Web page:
- Oil fell more than 6% on Friday as investors dropped more risky assets following the emergence of a new Covid variant.
- Both Brent and WTI futures were heading for their biggest one-day decline since mid-July this year.
- “We can very, very quickly go from a very tight market to an oversupplied market,” said Saxo Bank’s Ole Hansen.
Oil prices were already heading for a weekly loss after the US released some crude oil from its strategic petroleum reserve to try to curb soaring energy prices.
But after South African scientists said they had discovered a small number of a new variant of COVID-19 that could prove more transferable, investors dumped crude oil futures and stocks on Friday in favor of perceived assets as a safe haven.
The variant – called B.1.1.529 – has a “very unusual constellation” of mutations, meaning the body’s immune response may not work and vaccines may be less effective against it, scientists told reporters at a news conference, according to Reuters. The World Health Organization has convened a special meeting on Friday to discuss the new variant.
The United Kingdom banned flights from six African countries in response, underscoring concerns about the impact of the new variant on economic growth. In recent weeks, Europe has been in focus as COVID-19 cases rose sharply, leading to shutdowns and restrictions in Austria, Italy and other countries. Earlier this week, the WHO warned that coronavirus could require an additional 700,000 victims by March.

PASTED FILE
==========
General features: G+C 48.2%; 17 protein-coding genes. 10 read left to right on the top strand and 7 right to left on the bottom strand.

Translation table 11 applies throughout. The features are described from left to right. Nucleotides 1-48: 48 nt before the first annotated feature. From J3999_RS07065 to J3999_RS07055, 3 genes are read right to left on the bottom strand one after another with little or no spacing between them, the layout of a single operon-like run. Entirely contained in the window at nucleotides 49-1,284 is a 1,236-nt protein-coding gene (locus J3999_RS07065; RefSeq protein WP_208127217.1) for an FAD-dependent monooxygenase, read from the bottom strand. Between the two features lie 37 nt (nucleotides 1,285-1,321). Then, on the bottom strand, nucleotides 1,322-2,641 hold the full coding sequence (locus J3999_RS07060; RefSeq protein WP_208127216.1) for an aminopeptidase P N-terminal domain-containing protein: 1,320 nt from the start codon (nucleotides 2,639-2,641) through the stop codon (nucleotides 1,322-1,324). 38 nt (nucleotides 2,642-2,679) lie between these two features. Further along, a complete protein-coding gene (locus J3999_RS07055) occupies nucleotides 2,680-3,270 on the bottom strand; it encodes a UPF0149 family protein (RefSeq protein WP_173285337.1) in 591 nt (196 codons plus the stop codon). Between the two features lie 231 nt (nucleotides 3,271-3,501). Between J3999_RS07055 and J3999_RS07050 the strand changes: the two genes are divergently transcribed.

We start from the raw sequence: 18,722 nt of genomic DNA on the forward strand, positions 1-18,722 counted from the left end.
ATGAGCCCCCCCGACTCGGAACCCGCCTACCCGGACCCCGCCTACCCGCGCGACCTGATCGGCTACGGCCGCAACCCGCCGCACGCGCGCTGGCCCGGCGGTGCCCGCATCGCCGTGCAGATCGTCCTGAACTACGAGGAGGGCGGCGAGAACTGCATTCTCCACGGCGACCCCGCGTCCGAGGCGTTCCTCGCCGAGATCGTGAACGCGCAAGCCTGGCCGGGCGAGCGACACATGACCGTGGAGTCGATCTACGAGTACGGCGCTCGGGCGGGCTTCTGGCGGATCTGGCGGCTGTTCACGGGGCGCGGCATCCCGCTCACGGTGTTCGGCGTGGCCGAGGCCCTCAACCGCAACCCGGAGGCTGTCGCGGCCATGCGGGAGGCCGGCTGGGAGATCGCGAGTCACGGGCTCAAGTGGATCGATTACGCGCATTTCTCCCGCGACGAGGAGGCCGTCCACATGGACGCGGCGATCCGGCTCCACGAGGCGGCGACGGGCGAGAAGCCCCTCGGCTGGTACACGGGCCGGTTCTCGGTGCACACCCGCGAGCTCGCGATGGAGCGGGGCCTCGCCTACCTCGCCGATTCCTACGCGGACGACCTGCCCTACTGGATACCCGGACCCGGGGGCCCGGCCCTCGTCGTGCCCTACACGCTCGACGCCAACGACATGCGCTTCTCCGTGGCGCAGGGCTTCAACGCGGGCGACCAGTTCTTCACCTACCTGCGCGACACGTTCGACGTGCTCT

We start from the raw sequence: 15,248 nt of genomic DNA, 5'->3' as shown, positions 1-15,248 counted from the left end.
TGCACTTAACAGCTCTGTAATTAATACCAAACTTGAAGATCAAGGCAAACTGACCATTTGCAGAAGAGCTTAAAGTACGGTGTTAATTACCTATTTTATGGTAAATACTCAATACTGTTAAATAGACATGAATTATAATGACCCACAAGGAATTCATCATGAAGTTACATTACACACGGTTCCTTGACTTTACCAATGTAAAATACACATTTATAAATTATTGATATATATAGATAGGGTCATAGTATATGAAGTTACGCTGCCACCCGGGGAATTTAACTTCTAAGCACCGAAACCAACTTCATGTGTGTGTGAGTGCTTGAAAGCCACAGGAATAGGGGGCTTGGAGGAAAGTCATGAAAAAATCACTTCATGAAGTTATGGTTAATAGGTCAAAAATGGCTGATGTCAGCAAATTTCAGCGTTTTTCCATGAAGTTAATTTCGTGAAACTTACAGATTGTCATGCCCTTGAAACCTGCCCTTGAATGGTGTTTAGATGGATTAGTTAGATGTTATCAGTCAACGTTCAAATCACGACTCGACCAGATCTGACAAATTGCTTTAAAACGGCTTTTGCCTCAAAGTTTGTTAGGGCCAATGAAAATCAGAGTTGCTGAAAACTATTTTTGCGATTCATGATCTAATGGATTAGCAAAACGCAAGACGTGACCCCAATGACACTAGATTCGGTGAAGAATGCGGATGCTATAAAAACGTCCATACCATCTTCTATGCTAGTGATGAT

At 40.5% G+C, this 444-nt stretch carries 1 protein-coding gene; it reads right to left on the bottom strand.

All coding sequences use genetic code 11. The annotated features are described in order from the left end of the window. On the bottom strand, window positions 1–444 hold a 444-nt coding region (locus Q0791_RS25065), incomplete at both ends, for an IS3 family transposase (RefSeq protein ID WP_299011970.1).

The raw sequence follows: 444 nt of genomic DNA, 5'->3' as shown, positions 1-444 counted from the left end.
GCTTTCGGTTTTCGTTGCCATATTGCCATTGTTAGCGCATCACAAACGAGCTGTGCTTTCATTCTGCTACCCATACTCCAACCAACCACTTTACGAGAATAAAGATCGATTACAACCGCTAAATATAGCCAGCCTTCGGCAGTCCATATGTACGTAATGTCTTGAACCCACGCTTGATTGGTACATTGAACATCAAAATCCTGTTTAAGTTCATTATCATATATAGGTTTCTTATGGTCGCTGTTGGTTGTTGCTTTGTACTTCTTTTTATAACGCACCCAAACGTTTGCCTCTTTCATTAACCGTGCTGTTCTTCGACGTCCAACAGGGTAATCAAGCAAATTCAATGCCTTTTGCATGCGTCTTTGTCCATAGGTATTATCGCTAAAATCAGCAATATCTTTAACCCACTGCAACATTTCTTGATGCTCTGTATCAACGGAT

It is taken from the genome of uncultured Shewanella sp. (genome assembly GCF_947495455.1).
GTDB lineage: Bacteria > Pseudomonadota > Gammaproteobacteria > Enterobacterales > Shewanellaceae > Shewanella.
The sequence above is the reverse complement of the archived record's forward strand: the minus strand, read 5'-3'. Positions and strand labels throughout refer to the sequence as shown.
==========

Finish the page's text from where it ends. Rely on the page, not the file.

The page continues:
Futures on Brent oil had last fallen 5.7% on the day, set for their biggest one-day drop since mid-July, while West Texas Intermediate crude was 6.8% lower at $ 73.00 a day. barrel.
“The SPR release we had earlier in the week was a small factor. But what could really have an impact is if we start to see another lockdown and thereby see demand hurt, because we can do a lot, a lot. quickly go from a very tight market to an oversupplied market, “said Saxo Bank’s commodity strategist Ole Hansen in the bank’s daily podcast on Friday.
“It just makes it so much harder for OPEC + when they meet next Thursday,” Hansen added.
A number of countries other than the United States are considering releasing their own strategic stock.
But the Organization of the Petroleum Exporting Countries and its partners, such as Russia and Oman, have been wary of escalating coordinated production increases, as market observers largely expect an unwanted fuel overhang to develop next year.
The group of major oil producers, who meet next week to discuss supply policy, have agreed to raise crude oil production by a total of 400,000 barrels a day a month. However, given that OPEC itself is very cautious about the outlook for demand, it is unlikely that the pace will increase, especially now in the light of a new variant that could threaten activity such as air travel.
Commerzbank noted that OPEC’s advisory board believes that profits could grow in February to as much as 3.7 million barrels a day.
“This could lead OPEC +, at its meeting next week, to decide not to increase its oil production further in January and consider expanding supply by a smaller amount in the months thereafter,” said strategist Carsten Fritsch in a note.